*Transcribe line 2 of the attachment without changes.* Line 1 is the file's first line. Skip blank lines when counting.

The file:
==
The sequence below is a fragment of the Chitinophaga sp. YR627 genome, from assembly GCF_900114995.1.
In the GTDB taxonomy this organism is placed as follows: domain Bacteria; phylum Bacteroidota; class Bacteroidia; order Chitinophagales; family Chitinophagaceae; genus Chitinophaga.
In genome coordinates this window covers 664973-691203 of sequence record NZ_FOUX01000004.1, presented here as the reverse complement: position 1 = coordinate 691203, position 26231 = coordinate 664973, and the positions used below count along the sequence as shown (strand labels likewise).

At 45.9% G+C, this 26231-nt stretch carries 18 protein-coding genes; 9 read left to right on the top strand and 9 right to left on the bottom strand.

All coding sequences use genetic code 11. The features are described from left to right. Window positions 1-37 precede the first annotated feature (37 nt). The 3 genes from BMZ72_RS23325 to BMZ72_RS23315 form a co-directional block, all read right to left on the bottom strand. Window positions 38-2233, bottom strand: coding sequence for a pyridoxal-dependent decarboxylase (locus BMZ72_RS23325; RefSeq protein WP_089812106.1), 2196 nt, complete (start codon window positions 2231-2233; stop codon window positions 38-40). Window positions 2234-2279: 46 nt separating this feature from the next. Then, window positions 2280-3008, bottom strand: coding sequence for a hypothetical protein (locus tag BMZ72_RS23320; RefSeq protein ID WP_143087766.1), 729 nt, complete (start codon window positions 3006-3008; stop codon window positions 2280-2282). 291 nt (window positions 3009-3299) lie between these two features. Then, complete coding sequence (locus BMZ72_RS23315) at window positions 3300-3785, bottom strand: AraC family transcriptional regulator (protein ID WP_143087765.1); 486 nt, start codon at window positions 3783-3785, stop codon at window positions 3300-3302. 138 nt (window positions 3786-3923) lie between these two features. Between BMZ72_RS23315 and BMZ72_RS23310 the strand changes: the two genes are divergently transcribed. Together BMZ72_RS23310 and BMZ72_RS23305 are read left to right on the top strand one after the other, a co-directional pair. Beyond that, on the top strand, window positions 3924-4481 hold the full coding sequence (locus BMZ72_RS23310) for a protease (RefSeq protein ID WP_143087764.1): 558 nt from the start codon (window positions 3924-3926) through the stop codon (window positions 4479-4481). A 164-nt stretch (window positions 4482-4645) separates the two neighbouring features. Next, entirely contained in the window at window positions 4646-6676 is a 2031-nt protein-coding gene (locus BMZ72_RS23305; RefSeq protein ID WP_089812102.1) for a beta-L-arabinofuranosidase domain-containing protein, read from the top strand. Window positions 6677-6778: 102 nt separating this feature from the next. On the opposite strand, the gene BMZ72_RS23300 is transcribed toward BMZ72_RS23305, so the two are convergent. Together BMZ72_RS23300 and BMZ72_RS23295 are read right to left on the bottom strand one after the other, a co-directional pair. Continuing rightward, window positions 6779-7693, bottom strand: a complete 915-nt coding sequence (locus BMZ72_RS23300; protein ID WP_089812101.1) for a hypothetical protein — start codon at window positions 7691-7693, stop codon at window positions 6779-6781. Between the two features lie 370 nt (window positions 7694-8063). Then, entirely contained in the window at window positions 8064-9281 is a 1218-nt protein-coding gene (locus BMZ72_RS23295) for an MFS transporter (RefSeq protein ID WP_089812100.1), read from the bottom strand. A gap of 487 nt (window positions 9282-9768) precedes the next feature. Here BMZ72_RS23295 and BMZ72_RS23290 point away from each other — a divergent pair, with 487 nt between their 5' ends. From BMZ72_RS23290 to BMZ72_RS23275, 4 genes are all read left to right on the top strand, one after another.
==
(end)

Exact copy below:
In the GTDB taxonomy this organism is placed as follows: domain Bacteria; phylum Bacteroidota; class Bacteroidia; order Chitinophagales; family Chitinophagaceae; genus Chitinophaga.